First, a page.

Sweet Summer Sun Heal Me

The Vitamin D Cure is now available in paperback! Now your healthy new lifestyle manual will cost you even less. It’s a great gift idea as well.

Recipe of the Month
Remember our recipes are courtesy of Chef Kelly (kellychez@gmail.com). If you have recipes you would like to share or convert to follow the rules of The Vitamin D Cure send them to contact@thevitamindcure.com .

This month’s recipe is not exactly Paleolithic. It has peas which were not routinely consumed by primitive cultures. However, it is loaded with chlorophyll and is a great compliment to a lean piece of meat either on the side or chopped up and put directly into the soup. And, it tastes fantastic!

Green Pea Soup with Tarragon & Pea Sprouts.

Ingredients

2 16-oz. packages frozen sweet green peas, divided
2 Tbsp. canola oil
3 shallots, chopped
1 clove garlic, chopped
1 qt. vegetable stock
3 Tbsp. fresh tarragon, chopped and divided
Pea Sprouts
1 Avocado

Preparation:

1. Place 1 cup of peas in a bowl and set aside.
2. Heat oil in a large saucepan over medium high heat and sauté shallots until golden and tender. Add garlic and sauté 1 additional minute.
3. Add remaining peas, vegetable stock, and 2 Tbsp. of chopped tarragon; bring to a boil.
4. Reduce the heat and continue simmering until the peas are tender and the flavors have developed, about 10 minutes.
5. Either with an immersion blender or in small batches in a blender, purée the soup until completely smooth.
6. Return the soup to the saucepan and bring back to a simmer, adjusting consistency with more stock if desired.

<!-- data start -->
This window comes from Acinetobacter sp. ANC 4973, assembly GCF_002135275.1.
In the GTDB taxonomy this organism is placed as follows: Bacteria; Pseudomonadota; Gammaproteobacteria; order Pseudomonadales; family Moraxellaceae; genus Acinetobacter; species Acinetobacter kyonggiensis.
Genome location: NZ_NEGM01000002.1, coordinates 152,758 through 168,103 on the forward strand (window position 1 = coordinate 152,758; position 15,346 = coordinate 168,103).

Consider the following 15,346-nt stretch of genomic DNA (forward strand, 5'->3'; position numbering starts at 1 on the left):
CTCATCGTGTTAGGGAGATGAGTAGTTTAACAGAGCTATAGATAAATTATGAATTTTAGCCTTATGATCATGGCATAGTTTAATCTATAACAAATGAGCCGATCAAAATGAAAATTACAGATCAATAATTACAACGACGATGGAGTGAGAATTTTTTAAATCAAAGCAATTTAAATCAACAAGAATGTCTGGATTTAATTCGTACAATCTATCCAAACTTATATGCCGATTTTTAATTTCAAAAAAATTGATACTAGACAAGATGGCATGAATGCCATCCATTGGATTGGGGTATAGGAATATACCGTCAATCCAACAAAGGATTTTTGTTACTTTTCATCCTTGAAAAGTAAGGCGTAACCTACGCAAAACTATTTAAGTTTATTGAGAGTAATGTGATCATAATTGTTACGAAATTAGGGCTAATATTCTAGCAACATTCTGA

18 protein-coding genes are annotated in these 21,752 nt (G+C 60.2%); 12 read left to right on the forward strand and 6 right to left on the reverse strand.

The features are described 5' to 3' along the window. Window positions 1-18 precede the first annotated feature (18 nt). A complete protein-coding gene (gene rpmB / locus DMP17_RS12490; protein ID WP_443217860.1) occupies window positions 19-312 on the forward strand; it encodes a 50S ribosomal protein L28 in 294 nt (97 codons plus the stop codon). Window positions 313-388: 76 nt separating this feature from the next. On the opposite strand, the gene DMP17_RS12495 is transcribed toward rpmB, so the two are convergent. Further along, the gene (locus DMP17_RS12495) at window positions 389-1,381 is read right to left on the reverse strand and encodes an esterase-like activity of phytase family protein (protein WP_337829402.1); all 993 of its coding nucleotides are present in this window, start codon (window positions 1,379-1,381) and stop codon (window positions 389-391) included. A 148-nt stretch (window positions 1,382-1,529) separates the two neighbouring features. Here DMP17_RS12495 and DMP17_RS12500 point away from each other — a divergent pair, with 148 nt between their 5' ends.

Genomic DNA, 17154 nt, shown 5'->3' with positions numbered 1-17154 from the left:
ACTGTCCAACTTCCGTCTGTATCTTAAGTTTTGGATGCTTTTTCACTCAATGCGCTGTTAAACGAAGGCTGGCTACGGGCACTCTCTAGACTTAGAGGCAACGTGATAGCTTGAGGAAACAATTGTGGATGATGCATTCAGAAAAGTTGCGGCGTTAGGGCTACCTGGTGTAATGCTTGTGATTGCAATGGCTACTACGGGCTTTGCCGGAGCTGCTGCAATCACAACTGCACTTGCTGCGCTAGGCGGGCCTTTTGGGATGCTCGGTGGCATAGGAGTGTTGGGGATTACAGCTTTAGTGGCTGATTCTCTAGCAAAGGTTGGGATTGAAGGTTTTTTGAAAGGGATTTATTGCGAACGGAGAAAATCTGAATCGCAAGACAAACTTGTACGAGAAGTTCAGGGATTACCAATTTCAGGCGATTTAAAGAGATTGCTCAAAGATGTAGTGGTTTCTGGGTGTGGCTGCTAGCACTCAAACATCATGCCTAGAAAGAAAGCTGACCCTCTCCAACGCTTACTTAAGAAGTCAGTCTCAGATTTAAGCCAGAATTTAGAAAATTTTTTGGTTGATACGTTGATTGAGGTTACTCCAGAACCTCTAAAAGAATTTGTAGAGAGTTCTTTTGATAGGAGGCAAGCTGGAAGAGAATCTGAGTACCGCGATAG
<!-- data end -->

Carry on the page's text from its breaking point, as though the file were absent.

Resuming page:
7. Stir in remaining tarragon and season with salt and pepper.
8. Mash avocado and mix with a squeeze of fresh lemon juice.
9. To serve, top with whole peas (heated in microwave for 1 minute), pea sprouts and a dollop of guacamole, if desired.

Vitamin D in the News

Do Melanoidins Induced by Topical 3% Dihydroxyacetone Sunless Tanning Spray Inhibit Vitamin D Production? A Pilot Study. Photochem Photobiol. 2009 May 28.
Osteoporosis Research Center, Creighton University, Omaha, NE.

They report preliminary study data of the effect of sunless tanning spray with 3% dihydroxyacetone (DHA) on 25-hydroxyvitamin D [25(OH)D] serum levels in volunteers exposed to controlled amounts of UV-B radiation during April/May in Omaha, NE, 41 degrees N latitude. They found that DHA-induced melanoidins in skin act as a topical sunscreen reducing the formation of vitamin D (25(OH)D).

Vitamin D nutritional status of exclusively breast fed infants and their mothers. J Pediatr Endocrinol Metab. 2009 Mar;22(3):241-6. Department of Pediatrics, Kalawati Saran Hospital, New Delhi, India.